The revolution in Tunisian and Egypt brought hope to women all over the Arab world, hope for democracy, gender equality and religious tolerance. However once the protests receded and the transitional political processes started in Egypt and Tunisia, women were once again side-lined.

Women’s involvement in the revolution is indeed not to be regarded as a mere expression of their will to topple dictators, but also as a proof of their demand for more equality and women’s rights in general. For many women the struggle began during the colonial era. However, although women have taken part in struggle for freedom and political demands, they have always been the forgotten members of past revolutions and repeatedly restricted to traditional roles and the domestic sphere. In Egypt, where the constitution was amended after the fall of Mubarak, women were not included in the Constitutional Committee created to take up the task. Furthermore, only one woman was appointed to the new 27-member interim government, which has in turn revoked the quota system that ensured women 64 seats of the 498-seat Egyptian parliament under the excuse that this law had been passed by the previous dictatorial regime.  Further protests calling for women’s equality after the fall of Mubarak, were met with hostility and violence. Women have during several occasions during the past year been beaten, verbally assaulted and sexually harassed by groups of hostile men.

In Egypt women’s issues are not a priority, but rather considered as a “sectarian demand.” There is a lack of political will but also a lack of awareness in Egyptian society of the importance of the matter. The lack of interest in women’s rights is not reserved for the Islamic parties solely, but prevalent in liberal and newly established parties too. One of the main problems is that women’s rights and concerns are regarded as questions for women and not in the interest of society as a whole. The challenge remains of putting women’s rights on the agenda.

Further media plays an important role for the portrayal and understanding of women’s role in society. Unfortunately stereotypes of women and men are perpetuated in the media sector.  Men are presented as experts in politics, economics and a range of other issue whereas women are rarely represented in this context. When women do appear on TV, it is often to be criticized.

In Tunisia it is significant that the first authority installed consisted of 35% women and this authority decided that the electoral lists have to contain 50 % women or the list will be considered void. In Tunisia, men including Islamists are supporting the feminist movement. The former dictator Ben Ali had awareness of women’s issues, so after the revolution the movement has to go beyond these politics. Today, all reservations against CEDAW have been lifted.

The drawback, though, is that although the lists contain 50% women, they are not placed on top of the lists and thus their participation is not guaranteed. Also, women are reluctant to join political parties and pose as candidates as the political arena is dominated by men and women face hard criticism on a personal level that men do not have to endure. Yet women in Tunisia have had somewhat more positive experiences in the transitional political process thanks to the gains women’s rights activists have made over the past 50 years. Tunisia is a country considered to be relatively progressive, with a Code of Personal Status, laws aimed at redressing the gender balance, which is one of the most modern in the Arab world. Women are consequently more represented in the public sphere in Tunisia than elsewhere in the Arab world as they constitute 26.6 % of the labour force and represented 27.6% (59 out of 214) of members of Parliament under President Ben Ali. The transitional period, too, displays a promising development for women in Tunisia. The requirements of 50% women on the electoral lists rendered 26% (57 seats) of the seats to women in the National Constituent Assembly. This assembly will be in charge of electing a new president and, more importantly, of creating a new constitution, thereby deciding what type of regime to implement in Tunisia. These women represent women elected rather than as appointed which was the case during the previous regime.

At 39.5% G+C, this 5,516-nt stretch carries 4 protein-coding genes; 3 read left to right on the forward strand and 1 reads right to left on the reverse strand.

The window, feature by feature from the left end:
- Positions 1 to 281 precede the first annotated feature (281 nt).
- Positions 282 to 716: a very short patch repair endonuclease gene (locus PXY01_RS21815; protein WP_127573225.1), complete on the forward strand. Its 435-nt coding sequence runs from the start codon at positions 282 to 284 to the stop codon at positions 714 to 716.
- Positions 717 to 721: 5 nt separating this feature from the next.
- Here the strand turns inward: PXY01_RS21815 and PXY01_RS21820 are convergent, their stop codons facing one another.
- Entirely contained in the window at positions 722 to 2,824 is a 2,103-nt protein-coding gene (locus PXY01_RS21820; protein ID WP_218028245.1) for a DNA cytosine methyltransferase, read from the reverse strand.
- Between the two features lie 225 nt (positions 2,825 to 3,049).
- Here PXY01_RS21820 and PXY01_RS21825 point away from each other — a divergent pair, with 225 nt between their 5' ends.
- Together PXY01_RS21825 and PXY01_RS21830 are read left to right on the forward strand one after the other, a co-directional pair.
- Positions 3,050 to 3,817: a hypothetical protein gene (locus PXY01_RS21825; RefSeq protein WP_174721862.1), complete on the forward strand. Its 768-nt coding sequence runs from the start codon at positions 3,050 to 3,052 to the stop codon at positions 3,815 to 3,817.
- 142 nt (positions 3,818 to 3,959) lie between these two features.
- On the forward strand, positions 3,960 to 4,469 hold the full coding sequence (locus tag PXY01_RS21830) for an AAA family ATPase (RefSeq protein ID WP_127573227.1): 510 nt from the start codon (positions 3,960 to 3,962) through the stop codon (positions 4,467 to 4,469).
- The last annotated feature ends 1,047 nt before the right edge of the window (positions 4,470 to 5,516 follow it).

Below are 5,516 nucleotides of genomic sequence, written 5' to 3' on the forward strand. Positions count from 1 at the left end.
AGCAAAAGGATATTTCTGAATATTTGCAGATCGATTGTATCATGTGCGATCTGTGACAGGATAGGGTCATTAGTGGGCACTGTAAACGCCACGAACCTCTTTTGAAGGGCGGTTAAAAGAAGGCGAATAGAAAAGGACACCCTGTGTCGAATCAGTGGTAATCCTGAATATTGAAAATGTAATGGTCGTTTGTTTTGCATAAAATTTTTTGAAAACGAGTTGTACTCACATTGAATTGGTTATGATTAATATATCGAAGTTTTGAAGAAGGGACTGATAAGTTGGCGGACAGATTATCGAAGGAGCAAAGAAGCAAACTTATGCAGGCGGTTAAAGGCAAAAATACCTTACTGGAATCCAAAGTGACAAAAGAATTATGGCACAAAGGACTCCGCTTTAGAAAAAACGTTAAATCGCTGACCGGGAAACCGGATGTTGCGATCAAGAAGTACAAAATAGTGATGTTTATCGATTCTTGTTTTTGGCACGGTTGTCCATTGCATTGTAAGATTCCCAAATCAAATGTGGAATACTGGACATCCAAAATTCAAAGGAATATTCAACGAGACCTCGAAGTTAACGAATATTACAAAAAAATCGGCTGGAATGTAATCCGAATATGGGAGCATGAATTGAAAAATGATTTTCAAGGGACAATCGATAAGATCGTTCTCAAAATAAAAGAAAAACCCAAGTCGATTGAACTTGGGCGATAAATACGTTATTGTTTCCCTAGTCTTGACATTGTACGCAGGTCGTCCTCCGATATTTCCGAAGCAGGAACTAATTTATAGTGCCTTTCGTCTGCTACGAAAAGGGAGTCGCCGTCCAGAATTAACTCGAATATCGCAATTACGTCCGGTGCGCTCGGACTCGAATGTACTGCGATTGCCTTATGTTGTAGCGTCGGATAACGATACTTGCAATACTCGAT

Women in Tunisia are given a voice, politics has become accessible for them, however many women are concerned with the return of Islamist parties to the political and public life, such as Tunisia’s al-Nahda. Although al-Nahda has made some progressive statements about women’s equality and its support for women’s rights, such as its opposition to legalising polygamy, there are some statements and actions that has led women’s rights activists to question al-Nahda’s motives and suspect a hidden, more conservative, agenda.

The risk of regression
The answer remains uncertain whether post-revolutionary Tunisia and Egypt promises an improved future for women’s rights in the region. There are however indications that if new decisions are not taken to protect women’s rights in politics, there could be stagnation, if not regression.

Government representatives, organisations, activist and supporters of women’s rights, including men, need to unite and form coalitions to actively pursue women’s rights at all levels of society. When women are given equal opportunities as men, society can truly prosper.

The Swedish institute Alexandria has since its start 2000 been devoted to support women’s rights. In the end of March the institute will organize a workshop for “Women in Politics” where 45 women from 8 governorates in Egypt will come to Alexandria to share their experiences and build strategies for increased participation of women in decision-making and in the public domain.

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Workshop in Tunis, February 2012

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